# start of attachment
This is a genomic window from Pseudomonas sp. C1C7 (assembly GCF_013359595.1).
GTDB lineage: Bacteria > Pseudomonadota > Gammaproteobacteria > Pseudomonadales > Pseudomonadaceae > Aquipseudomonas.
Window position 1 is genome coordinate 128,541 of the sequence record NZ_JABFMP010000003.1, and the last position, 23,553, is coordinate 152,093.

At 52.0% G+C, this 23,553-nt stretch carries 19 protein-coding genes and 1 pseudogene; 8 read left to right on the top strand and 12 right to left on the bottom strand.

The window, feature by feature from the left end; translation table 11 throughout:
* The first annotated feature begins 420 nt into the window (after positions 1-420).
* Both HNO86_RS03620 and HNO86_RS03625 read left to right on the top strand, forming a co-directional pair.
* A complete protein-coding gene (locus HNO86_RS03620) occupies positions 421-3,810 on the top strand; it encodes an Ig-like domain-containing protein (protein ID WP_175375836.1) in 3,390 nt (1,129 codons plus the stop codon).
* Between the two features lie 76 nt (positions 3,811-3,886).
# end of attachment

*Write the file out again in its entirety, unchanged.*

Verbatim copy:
This is a genomic window from Pseudomonas sp. C1C7 (assembly GCF_013359595.1).
GTDB lineage: Bacteria > Pseudomonadota > Gammaproteobacteria > Pseudomonadales > Pseudomonadaceae > Aquipseudomonas.
Window position 1 is genome coordinate 128,541 of the sequence record NZ_JABFMP010000003.1, and the last position, 23,553, is coordinate 152,093.

At 52.0% G+C, this 23,553-nt stretch carries 19 protein-coding genes and 1 pseudogene; 8 read left to right on the top strand and 12 right to left on the bottom strand.

The window, feature by feature from the left end; translation table 11 throughout:
* The first annotated feature begins 420 nt into the window (after positions 1-420).
* Both HNO86_RS03620 and HNO86_RS03625 read left to right on the top strand, forming a co-directional pair.
* A complete protein-coding gene (locus HNO86_RS03620) occupies positions 421-3,810 on the top strand; it encodes an Ig-like domain-containing protein (protein ID WP_175375836.1) in 3,390 nt (1,129 codons plus the stop codon).
* Between the two features lie 76 nt (positions 3,811-3,886).